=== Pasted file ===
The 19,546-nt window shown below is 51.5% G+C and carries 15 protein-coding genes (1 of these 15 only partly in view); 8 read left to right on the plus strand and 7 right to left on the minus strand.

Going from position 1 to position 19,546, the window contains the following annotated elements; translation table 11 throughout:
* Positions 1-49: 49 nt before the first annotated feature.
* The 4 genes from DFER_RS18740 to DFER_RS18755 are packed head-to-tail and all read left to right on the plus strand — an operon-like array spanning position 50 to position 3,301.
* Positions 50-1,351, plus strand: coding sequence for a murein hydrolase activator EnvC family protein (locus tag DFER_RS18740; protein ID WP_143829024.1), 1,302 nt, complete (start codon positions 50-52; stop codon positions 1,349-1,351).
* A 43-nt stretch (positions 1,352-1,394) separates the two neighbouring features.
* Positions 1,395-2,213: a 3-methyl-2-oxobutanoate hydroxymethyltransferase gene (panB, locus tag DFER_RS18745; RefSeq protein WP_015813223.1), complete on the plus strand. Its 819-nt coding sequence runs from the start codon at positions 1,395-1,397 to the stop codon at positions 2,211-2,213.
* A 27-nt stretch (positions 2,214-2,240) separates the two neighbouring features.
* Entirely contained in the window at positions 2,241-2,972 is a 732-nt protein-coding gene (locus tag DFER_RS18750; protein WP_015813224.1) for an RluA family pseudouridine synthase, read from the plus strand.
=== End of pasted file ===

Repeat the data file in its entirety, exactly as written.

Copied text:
The 19,546-nt window shown below is 51.5% G+C and carries 15 protein-coding genes (1 of these 15 only partly in view); 8 read left to right on the plus strand and 7 right to left on the minus strand.

Going from position 1 to position 19,546, the window contains the following annotated elements; translation table 11 throughout:
* Positions 1-49: 49 nt before the first annotated feature.
* The 4 genes from DFER_RS18740 to DFER_RS18755 are packed head-to-tail and all read left to right on the plus strand — an operon-like array spanning position 50 to position 3,301.
* Positions 50-1,351, plus strand: coding sequence for a murein hydrolase activator EnvC family protein (locus tag DFER_RS18740; protein ID WP_143829024.1), 1,302 nt, complete (start codon positions 50-52; stop codon positions 1,349-1,351).
* A 43-nt stretch (positions 1,352-1,394) separates the two neighbouring features.
* Positions 1,395-2,213: a 3-methyl-2-oxobutanoate hydroxymethyltransferase gene (panB, locus tag DFER_RS18745; RefSeq protein WP_015813223.1), complete on the plus strand. Its 819-nt coding sequence runs from the start codon at positions 1,395-1,397 to the stop codon at positions 2,211-2,213.
* A 27-nt stretch (positions 2,214-2,240) separates the two neighbouring features.
* Entirely contained in the window at positions 2,241-2,972 is a 732-nt protein-coding gene (locus tag DFER_RS18750; protein WP_015813224.1) for an RluA family pseudouridine synthase, read from the plus strand.